How to Prepare the Data in R Regression for Predictive Analytics - dummies

# How to Prepare the Data in R Regression for Predictive Analytics

You have to get the data into a form that the algorithm can use to build a predictive analytical model. To do so, you have to take some time to understand the data and to know the structure of the data. Type in the function to find out the structure of the data. The command and its output look like this:

```> str(autos)
'data.frame':    398 obs. of 9 variables:
\$ V1: num 18 15 18 16 17 15 14 14 14 15 ...
\$ V2: int 8 8 8 8 8 8 8 8 8 8 ...
\$ V3: num 307 350 318 304 302 429 454 440 455 390 ...
\$ V4: chr "130.0" "165.0" "150.0" "150.0" ...
\$ V5: num 3504 3693 3436 3433 3449 ...
\$ V6: num 12 11.5 11 12 10.5 10 9 8.5 10 8.5 ...
\$ V7: int 70 70 70 70 70 70 70 70 70 70 ...
\$ V8: int 1 1 1 1 1 1 1 1 1 1 ...
\$ V9: Factor w/ 305 levels "amc ambassador brougham",..:   50 37 232 15 162 142 55 224 242 2 ...```

From looking at the structure, you can tell that there is some data preparation and cleanup to do. Here’s a list of the needed tasks:

• Rename the column names.

This is not strictly necessary, but for the purposes of this example, it’s better to use column names you can understand and remember.

• Change the data type of V4 (horsepower) to a numeric data type.

In this example, horsepower is a continuous numerical value and not a character data type.

• Handle missing values.

Here horsepower has six missing values.

• Change the attributes that have discrete values to factors.

Here cylinders, model year, and origin have discrete values.

• Discard the V9 (car name) attribute.

Here car name doesn’t add value to the model that you’re creating. If the origin attribute weren’t given, you could have derived the origin from the car name attribute.

To rename the columns type in the following code:

`> colnames(autos) <-   c("mpg","cylinders","displacement","horsepower",  "weight","acceleration","modelYear","origin",  "carName")`

Next, change the data type of horsepower to numeric with the following code:

`> autos\$horsepower <- as.numeric(autos\$horsepower)`

The program will complain because not all the values in horsepower were string representations of numbers. There were some missing values that were represented as the “?” character. That’s fine for now because R converts each instance of ? into NA.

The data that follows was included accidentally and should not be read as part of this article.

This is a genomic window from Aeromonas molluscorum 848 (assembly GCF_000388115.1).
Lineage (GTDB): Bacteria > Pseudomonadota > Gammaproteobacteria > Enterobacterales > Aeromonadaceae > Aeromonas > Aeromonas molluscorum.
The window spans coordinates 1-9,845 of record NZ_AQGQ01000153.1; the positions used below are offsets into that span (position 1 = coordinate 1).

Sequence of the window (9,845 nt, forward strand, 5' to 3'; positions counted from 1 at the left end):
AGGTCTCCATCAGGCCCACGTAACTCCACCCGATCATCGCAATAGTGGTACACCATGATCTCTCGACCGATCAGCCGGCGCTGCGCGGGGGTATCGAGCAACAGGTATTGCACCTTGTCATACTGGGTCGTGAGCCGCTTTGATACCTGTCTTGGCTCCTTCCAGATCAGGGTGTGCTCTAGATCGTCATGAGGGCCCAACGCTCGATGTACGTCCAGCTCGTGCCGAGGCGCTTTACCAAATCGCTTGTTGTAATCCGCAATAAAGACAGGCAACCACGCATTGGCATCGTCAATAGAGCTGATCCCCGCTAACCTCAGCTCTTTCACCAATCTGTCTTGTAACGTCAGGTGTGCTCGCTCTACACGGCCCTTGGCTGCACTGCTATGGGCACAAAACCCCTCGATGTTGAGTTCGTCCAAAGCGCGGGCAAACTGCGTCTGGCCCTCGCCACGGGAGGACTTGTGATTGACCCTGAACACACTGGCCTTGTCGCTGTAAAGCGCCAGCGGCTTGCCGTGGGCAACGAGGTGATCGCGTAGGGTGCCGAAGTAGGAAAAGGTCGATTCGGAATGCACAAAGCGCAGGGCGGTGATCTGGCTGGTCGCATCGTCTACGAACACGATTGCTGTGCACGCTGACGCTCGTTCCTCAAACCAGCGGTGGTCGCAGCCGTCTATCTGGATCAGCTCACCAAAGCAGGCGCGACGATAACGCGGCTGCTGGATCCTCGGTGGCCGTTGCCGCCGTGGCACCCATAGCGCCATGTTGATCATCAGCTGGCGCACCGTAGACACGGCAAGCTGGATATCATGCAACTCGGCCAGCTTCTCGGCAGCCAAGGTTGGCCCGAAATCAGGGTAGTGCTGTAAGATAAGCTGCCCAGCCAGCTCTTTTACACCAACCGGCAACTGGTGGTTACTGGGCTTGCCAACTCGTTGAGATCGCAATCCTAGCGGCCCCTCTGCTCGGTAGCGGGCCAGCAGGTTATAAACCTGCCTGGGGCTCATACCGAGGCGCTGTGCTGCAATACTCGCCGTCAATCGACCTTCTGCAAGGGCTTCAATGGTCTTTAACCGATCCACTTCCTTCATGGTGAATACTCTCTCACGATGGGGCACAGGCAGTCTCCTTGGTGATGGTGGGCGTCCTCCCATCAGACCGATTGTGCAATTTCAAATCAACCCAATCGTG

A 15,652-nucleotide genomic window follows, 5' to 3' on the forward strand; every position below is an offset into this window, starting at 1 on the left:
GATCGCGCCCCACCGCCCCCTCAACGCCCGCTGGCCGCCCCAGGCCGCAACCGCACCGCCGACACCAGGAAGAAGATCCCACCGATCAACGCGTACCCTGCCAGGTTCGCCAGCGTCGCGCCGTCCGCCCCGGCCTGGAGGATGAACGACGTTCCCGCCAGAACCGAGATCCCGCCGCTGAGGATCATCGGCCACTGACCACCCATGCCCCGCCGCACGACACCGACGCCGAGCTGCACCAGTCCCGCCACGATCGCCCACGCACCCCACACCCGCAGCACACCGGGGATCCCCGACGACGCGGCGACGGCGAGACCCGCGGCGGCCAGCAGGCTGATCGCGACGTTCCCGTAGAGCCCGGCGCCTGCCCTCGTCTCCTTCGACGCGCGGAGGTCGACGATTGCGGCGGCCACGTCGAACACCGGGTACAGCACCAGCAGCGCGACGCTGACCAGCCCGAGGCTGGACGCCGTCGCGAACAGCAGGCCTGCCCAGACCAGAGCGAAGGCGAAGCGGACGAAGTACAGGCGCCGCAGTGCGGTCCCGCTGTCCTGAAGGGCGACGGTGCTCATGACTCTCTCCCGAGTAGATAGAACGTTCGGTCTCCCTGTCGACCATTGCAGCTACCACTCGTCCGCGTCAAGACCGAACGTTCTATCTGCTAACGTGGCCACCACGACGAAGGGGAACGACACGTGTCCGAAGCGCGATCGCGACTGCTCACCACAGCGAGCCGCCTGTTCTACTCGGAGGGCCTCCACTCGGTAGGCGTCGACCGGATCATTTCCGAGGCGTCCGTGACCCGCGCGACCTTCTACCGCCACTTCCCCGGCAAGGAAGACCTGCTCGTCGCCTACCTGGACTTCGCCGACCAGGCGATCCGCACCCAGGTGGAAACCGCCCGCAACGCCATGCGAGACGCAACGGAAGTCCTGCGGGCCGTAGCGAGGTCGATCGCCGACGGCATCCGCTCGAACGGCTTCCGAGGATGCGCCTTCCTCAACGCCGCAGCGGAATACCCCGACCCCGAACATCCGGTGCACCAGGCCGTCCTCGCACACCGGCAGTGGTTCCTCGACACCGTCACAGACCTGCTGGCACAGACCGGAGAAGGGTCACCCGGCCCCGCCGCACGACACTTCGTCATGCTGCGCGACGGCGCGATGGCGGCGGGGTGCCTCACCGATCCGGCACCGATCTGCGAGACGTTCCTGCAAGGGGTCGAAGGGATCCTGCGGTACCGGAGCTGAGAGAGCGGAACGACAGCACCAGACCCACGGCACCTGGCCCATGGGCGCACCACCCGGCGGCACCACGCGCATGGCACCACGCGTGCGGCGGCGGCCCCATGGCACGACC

A common way to handle the missing values of continuous variables is to replace each missing value with the mean of the entire column. The following line of code does that:

`> autos\$horsepower[is.na(autos\$horsepower)] <-   mean(autos\$horsepower,na.rm=TRUE)`

It’s important to have na.rm-TRUE in the mean function. It tells the function not to use columns with null values in its computation. Without it, the function will return .

Next, change the attributes with discrete values to factors. Three attributes have been identified as discrete. The following three lines of code change the attributes.

```> autos\$origin <- factor(autos\$origin)
> autos\$modelYear <- factor(autos\$modelYear)
> autos\$cylinders <- factor(autos\$cylinders)```

Finally, remove the attribute from the data frame with this line of code:

`> autos\$carName <- NULL`

At this point, you’ve finished preparing the data for the modeling process. The following is a view of the structure after the data-preparation process:

```> str(autos)
'data.frame': 398 obs. of 8 variables:
\$ mpg   : num 18 15 18 16 17 15 14 14 14 15 ...
\$ cylinders : Factor w/ 5 levels "3","4","5","6",..:   5 5 5 5 5 5 5 5 5 5 ...
\$ displacement: num 307 350 318 304 302 429 454 440 455   390 ...
\$ horsepower : num 130 165 150 150 140 198 220 215 225   190 ...
\$ weight  : num 3504 3693 3436 3433 3449 . . .
\$ acceleration: num 12 11.5 11 12 10.5 10 9 8.5 10 8.5   ...
\$ modelYear : Factor w/ 13 levels "70","71","72",..:   1 1 1 1 1 1 1 1 1 1 ...
\$ origin  : Factor w/ 3 levels "1","2","3":   1 1 1 1 1 1 1 1 1 1 ...```